County's Jobless Rate Falls Slightly
The unemployment rate in Moore County dropped one-tenth of a percentage point in July to 9 percent, a sign that the county was not hit hard by government layoffs.
The same could not be said for the rest of the state, where the loss of 11,000 government sector jobs offset a gain of 6,900 small private-sector jobs in July.
“All metropolitan areas across North Carolina experienced a loss in government employment, mainly in educational services,” says Lynn R. Holmes, chairman of the N.C. Employment Security Commission (ESC). “Job creation and assisting North Carolina’s workers with getting back to work continue to be our priorities.”
North Carolina had 44 counties, including Moore, that were at or below the state’s seasonally unadjusted unemployment rate of 10.3 percent. Unemployment rates decreased in 48 counties, increased in 39 and remained the same in 13.
Gene Norton, manager of the ESC office in Aberdeen, believes that summer jobs for high school and college students helped Moore County in July.
“They started those jobs in June and did not leave them until returning to school,” Norton says. “We won’t feel that back-to-school affect until September, so I don’t see any reason to think that there will be a significant change in the unemployment rate in August. It’s a seasonal thing that happens every year.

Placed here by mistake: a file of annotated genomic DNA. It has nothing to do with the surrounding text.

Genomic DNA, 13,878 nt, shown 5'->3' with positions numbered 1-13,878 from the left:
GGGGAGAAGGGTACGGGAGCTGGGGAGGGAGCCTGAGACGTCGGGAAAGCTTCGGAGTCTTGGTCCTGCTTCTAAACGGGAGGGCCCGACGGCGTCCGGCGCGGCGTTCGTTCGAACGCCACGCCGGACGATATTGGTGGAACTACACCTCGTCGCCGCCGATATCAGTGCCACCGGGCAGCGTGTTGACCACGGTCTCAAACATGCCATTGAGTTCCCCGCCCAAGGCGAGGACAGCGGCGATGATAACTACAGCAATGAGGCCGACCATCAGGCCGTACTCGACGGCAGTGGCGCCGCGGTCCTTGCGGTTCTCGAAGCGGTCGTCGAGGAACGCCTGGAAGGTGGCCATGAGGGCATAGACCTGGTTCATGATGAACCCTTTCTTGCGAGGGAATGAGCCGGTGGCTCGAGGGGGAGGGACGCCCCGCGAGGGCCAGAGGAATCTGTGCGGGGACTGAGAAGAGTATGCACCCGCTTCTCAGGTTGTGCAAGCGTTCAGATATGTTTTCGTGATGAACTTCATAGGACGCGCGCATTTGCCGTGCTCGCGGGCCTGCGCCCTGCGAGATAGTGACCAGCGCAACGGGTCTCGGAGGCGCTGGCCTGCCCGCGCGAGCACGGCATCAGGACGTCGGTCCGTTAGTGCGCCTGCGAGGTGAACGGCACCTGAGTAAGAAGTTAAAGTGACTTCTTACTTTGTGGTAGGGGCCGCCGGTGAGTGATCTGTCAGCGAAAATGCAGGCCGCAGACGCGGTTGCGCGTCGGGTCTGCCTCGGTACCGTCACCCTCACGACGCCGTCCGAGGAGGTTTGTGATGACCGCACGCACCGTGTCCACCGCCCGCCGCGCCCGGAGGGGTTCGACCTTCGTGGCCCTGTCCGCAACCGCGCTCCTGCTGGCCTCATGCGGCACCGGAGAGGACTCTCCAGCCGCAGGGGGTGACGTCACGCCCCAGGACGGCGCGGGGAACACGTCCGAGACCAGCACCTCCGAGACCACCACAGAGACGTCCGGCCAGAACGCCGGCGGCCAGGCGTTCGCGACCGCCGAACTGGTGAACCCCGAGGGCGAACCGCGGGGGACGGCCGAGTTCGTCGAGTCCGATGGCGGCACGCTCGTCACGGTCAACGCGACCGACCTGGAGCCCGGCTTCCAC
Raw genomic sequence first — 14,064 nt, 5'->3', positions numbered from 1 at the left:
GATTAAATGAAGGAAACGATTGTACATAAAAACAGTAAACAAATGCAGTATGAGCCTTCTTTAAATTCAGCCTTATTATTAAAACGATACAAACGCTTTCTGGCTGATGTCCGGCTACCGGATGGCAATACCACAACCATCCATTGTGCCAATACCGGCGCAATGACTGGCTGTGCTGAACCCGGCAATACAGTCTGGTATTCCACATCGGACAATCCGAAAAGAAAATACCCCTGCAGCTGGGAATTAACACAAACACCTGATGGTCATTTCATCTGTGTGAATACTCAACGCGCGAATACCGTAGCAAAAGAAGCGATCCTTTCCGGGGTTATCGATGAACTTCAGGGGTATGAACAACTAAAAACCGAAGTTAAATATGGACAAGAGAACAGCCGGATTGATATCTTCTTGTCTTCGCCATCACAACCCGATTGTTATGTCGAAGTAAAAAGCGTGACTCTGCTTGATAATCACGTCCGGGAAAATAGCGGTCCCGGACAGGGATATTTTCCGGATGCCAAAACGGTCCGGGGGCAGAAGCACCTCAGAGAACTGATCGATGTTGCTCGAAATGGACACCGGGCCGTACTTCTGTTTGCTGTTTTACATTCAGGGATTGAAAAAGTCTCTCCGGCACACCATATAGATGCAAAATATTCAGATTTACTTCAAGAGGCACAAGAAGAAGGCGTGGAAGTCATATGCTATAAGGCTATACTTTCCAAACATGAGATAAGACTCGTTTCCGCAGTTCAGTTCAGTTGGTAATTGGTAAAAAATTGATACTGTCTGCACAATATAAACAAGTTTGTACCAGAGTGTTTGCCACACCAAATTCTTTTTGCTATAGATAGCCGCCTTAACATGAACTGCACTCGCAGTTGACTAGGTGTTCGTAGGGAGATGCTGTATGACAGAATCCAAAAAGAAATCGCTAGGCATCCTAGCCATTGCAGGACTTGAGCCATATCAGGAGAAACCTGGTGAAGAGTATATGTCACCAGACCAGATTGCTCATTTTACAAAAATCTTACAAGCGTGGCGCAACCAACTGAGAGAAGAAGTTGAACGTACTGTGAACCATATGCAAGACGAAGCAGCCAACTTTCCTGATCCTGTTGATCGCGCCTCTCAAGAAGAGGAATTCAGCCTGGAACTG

“I honestly don’t think there’s a whole lot to this. I think things are pretty much status quo.”
Moore County continued to fare better than all of its neighbors except Chatham County, where the unemployment rate was 7.2 percent in July. Hoke was the only other nearby county with a single-digit rate, at 9.6 percent.
Cumberland, Harnett, Lee, Montgomery, Randolph, Richmond and Scotland counties all had double-digit unemployment rates in July. Scotland had the state’s highest rate at 17.7 percent.
Moore County had a labor force of 37,226 people in July, of which 3,366 were unemployed.
“We did not get hit hard with government layoffs,” Norton says. “I would prefer to think that the rate in Moore County will continue to drop slightly.”
He adds that there are companies in Moore County looking to expand, but they haven’t pulled the trigger.
“I’m no economist, but I still believe the economy in Moore County is growing. It’s just growing very slowly,” Norton says. “There’s just not that impetus out there for a whole lot of money to be passed back and forth.”
Contact Ted M. Natt Jr. at email@example.com.
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